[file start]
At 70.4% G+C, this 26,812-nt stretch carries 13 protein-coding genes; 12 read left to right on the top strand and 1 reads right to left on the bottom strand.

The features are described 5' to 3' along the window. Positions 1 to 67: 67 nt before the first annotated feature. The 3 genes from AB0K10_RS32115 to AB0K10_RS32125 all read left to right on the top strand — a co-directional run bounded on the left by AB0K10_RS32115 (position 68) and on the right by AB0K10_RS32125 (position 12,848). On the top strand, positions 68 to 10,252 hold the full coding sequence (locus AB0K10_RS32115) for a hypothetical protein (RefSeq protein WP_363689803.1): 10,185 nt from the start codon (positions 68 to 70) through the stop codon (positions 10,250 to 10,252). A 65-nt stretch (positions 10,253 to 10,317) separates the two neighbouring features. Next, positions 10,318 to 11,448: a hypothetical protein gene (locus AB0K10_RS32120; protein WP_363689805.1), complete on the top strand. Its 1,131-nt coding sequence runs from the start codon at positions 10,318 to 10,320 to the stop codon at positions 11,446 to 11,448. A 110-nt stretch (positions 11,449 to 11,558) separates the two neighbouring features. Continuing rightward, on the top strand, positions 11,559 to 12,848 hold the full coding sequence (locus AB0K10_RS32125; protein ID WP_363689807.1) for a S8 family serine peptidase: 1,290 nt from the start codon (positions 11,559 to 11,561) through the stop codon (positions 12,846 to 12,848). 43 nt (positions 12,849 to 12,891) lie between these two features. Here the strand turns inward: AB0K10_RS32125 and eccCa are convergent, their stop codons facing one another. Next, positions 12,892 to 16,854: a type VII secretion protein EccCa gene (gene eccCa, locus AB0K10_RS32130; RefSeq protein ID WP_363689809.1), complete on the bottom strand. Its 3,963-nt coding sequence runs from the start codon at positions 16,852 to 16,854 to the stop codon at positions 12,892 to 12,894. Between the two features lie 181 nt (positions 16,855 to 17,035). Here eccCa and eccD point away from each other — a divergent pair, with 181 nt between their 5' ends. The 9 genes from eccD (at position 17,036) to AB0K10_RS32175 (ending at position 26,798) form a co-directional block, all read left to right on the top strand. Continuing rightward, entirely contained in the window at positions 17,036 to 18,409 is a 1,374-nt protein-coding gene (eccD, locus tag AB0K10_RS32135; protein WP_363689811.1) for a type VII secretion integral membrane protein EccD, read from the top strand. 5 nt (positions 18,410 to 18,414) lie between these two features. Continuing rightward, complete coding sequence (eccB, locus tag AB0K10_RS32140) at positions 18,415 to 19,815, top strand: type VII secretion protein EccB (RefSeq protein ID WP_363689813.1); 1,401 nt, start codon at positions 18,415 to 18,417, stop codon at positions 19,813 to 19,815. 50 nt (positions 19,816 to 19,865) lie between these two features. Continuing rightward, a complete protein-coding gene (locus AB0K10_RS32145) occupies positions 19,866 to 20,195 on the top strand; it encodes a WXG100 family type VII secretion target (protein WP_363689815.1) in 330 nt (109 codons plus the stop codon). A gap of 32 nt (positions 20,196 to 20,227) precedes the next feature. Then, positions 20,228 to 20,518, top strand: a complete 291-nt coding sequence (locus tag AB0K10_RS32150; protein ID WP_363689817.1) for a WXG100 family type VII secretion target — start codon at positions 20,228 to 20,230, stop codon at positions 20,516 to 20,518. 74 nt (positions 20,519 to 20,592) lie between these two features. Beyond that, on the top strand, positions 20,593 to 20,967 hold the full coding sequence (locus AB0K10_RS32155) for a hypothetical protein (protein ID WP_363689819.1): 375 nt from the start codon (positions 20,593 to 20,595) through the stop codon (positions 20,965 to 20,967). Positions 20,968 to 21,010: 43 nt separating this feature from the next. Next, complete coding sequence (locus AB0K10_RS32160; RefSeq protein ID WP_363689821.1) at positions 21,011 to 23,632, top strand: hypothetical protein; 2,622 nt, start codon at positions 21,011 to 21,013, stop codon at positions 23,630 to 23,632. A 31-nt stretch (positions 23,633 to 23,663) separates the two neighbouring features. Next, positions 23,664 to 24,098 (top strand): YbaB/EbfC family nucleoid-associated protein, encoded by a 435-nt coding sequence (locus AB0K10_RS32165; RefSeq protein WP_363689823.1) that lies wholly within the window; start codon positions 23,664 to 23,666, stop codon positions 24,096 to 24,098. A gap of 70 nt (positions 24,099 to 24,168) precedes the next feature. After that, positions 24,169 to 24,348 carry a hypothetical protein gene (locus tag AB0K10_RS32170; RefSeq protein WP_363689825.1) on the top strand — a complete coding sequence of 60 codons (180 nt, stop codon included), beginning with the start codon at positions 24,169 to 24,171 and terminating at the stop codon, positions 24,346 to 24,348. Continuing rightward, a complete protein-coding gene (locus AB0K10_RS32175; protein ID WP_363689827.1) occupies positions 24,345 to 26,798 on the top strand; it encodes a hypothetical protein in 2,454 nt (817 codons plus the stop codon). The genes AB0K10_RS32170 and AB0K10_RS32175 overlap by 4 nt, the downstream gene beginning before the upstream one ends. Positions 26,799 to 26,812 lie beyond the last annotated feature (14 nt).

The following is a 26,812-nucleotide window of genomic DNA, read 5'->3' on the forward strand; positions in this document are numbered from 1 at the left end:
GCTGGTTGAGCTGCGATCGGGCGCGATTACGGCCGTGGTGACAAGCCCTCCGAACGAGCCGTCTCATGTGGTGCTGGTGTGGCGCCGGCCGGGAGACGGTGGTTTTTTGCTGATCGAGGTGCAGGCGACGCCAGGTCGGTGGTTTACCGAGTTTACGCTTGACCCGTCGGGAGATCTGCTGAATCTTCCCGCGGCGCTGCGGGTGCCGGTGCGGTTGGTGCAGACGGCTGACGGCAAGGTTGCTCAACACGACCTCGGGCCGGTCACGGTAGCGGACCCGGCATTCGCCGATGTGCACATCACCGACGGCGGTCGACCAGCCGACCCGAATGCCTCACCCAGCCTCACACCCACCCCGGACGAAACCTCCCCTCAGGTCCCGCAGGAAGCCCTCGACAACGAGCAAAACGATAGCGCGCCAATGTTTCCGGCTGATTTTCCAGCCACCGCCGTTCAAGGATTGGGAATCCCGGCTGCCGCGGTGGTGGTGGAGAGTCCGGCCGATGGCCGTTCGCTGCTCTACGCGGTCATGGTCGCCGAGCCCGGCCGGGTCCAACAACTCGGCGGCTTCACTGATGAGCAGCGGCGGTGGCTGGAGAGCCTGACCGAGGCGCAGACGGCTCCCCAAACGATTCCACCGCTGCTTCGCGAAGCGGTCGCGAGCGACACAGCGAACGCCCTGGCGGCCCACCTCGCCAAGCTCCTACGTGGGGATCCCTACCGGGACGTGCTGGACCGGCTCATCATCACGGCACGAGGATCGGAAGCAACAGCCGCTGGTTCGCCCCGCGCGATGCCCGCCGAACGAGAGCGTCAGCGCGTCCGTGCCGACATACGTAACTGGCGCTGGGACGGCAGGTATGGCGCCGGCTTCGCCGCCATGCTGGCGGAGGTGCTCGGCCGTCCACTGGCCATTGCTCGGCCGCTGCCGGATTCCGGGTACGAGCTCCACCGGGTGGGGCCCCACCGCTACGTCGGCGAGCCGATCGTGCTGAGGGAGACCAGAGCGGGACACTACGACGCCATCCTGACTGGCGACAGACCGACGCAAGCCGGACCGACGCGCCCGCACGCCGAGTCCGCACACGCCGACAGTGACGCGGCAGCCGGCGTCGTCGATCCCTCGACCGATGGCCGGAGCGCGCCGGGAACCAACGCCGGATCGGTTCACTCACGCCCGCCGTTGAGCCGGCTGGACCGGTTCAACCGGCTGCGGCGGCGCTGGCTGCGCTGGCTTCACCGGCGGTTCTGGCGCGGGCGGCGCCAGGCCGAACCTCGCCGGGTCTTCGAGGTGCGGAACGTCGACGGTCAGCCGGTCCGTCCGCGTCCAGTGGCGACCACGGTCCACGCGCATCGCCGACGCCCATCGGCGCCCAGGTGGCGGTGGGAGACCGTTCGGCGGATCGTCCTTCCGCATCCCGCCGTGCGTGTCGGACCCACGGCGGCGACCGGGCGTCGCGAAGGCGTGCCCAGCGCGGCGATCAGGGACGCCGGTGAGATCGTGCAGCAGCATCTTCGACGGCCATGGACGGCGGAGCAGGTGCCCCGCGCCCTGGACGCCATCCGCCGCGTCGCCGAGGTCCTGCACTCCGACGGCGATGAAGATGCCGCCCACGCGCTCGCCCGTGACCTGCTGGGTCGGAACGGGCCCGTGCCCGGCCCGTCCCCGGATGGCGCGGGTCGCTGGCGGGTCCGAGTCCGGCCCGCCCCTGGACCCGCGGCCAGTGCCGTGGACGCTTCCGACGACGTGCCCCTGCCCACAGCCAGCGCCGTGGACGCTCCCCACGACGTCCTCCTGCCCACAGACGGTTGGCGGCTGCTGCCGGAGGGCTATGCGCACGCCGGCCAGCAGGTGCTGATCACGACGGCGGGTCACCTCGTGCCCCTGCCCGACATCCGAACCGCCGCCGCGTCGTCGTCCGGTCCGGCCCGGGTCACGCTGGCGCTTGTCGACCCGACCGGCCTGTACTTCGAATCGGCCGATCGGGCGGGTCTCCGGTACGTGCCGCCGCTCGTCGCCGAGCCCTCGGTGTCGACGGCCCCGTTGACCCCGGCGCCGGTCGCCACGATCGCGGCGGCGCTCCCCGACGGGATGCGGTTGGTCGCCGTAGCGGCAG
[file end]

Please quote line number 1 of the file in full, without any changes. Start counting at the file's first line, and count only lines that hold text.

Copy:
At 70.4% G+C, this 26,812-nt stretch carries 13 protein-coding genes; 12 read left to right on the top strand and 1 reads right to left on the bottom strand.